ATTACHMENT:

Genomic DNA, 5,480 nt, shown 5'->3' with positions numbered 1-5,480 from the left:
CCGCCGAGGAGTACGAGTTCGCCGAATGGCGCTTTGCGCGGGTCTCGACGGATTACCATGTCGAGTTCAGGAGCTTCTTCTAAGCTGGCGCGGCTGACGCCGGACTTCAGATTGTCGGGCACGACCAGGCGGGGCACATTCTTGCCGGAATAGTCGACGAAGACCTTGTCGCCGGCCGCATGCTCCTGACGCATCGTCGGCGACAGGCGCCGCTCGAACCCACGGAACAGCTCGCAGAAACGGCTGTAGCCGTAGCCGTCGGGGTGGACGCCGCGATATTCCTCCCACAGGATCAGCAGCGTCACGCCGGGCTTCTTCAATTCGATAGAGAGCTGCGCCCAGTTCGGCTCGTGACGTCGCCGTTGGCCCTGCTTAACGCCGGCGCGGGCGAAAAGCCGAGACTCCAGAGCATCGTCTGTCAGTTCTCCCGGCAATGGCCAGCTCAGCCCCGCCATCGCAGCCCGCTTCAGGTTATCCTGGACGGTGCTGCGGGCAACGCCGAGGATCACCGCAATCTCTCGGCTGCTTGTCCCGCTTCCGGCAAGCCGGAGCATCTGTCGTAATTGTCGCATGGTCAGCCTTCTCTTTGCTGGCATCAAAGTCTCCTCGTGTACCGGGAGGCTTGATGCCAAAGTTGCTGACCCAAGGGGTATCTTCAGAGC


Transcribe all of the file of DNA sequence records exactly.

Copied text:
Genomic DNA, 5,480 nt, shown 5'->3' with positions numbered 1-5,480 from the left:
CCGCCGAGGAGTACGAGTTCGCCGAATGGCGCTTTGCGCGGGTCTCGACGGATTACCATGTCGAGTTCAGGAGCTTCTTCTAAGCTGGCGCGGCTGACGCCGGACTTCAGATTGTCGGGCACGACCAGGCGGGGCACATTCTTGCCGGAATAGTCGACGAAGACCTTGTCGCCGGCCGCATGCTCCTGACGCATCGTCGGCGACAGGCGCCGCTCGAACCCACGGAACAGCTCGCAGAAACGGCTGTAGCCGTAGCCGTCGGGGTGGACGCCGCGATATTCCTCCCACAGGATCAGCAGCGTCACGCCGGGCTTCTTCAATTCGATAGAGAGCTGCGCCCAGTTCGGCTCGTGACGTCGCCGTTGGCCCTGCTTAACGCCGGCGCGGGCGAAAAGCCGAGACTCCAGAGCATCGTCTGTCAGTTCTCCCGGCAATGGCCAGCTCAGCCCCGCCATCGCAGCCCGCTTCAGGTTATCCTGGACGGTGCTGCGGGCAACGCCGAGGATCACCGCAATCTCTCGGCTGCTTGTCCCGCTTCCGGCAAGCCGGAGCATCTGTCGTAATTGTCGCATGGTCAGCCTTCTCTTTGCTGGCATCAAAGTCTCCTCGTGTACCGGGAGGCTTGATGCCAAAGTTGCTGACCCAAGGGGTATCTTCAGAGC